The B-17G (Serial # 44-83575) has been returned to its wartime configuration under the auspices of the nonprofit Collings Foundation of Stow, MA and given the name "Nine-O-Nine".
The Collings Flying Fortress was built at Long Beach, CA by the Douglas Aircraft Company and accepted on April 7, 1945. Although she was too late for combat, #44-83575 did serve as part of the Air/Sea 1st Rescue Squadron and later in the Military Air Transport Service.
In April 1952, #44-83575 was instrumented and subjected to the effects of three different nuclear explosions. After a thirteen-year "cool down" period, #44-83575 was sold as part of an 800-ton scrap pile and Aircraft Specialties Company began the restoration of the aircraft.
Damaged skin was fabricated and replaced on site; engines and props were stripped, cleaned, repaired, and tested; four thousand feet of new control cable was installed; all electrical wiring and instrumentation was replaced. As she neared completion, the jeers and laughter of those who said she would never fly again faded as the sounds of four 1200 HP Wright-Cyclone engines echoed across the desert and "Yucca Lady" rose as the phoenix and climbed into the sky.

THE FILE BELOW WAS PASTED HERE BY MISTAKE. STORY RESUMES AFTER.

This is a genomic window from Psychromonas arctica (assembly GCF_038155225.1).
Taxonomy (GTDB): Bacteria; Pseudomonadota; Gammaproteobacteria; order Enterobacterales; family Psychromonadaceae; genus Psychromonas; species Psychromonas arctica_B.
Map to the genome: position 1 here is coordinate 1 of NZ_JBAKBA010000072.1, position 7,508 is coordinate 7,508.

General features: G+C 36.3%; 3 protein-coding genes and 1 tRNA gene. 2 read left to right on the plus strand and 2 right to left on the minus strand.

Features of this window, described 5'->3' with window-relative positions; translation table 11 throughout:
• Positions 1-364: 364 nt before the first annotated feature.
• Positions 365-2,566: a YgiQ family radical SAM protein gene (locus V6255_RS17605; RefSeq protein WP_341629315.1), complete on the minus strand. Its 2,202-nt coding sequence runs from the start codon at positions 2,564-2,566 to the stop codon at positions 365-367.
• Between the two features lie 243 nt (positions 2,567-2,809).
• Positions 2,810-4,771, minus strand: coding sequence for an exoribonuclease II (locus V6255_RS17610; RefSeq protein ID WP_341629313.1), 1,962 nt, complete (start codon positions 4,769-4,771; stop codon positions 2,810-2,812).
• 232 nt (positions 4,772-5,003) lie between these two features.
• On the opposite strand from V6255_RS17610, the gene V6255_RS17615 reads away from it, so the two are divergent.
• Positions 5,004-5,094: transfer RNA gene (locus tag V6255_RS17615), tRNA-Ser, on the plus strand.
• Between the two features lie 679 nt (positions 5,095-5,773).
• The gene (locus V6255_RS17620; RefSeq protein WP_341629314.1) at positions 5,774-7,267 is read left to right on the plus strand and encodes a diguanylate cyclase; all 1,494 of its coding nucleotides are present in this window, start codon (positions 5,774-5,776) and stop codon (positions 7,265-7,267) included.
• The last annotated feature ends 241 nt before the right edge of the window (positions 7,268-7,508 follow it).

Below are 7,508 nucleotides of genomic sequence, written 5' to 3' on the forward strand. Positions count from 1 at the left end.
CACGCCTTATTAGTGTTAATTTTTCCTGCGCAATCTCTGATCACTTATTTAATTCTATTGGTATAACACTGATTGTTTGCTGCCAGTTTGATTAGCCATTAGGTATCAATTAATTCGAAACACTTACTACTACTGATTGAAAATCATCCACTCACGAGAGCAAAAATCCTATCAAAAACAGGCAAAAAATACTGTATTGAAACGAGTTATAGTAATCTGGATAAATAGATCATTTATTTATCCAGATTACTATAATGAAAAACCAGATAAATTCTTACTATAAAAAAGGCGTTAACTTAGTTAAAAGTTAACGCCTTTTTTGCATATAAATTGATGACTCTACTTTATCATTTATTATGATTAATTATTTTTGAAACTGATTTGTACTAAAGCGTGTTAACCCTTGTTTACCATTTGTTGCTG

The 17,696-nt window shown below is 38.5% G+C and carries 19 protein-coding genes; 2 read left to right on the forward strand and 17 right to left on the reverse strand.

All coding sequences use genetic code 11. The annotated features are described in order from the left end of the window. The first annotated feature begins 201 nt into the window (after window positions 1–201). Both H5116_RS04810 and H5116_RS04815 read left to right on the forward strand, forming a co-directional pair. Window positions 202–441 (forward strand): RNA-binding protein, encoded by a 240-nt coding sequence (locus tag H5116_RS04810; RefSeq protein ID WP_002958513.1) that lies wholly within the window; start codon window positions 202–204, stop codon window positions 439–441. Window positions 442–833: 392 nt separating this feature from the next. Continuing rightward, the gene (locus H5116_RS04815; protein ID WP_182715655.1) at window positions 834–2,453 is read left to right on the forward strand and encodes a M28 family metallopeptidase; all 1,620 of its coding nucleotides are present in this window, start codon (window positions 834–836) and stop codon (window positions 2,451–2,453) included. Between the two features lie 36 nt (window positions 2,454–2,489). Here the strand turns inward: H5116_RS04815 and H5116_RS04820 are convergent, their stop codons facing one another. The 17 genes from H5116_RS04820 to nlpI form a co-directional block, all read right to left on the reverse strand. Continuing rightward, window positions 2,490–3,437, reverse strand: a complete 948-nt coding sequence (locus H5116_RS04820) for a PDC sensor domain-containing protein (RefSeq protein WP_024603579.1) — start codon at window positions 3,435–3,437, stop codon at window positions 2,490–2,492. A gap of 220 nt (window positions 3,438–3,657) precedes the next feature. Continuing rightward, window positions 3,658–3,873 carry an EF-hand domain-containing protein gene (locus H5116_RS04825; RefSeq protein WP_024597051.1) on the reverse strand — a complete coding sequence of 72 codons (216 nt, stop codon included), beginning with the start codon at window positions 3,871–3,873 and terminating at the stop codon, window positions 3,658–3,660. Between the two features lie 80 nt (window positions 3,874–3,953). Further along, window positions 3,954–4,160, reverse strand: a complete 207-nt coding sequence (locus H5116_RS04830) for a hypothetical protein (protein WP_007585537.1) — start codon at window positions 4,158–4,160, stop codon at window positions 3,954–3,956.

For twenty years, without a major problem or incident, #44-83575 served as a fire bomber dropping water and borate on forest fires. She was sold in January 1986 to the Collings Foundation. Restored back to her original wartime configuration by Tom Reilly Vintage Aircraft, she represented one of the finest B-17 restorations and won several awards.
The Collings Foundation B-17 was named "Nine-O-Nine" in honor of a 91st Bomb Group, 323rd Squadron plane of the same name which completed 140 missions without an abort or loss of a crewman.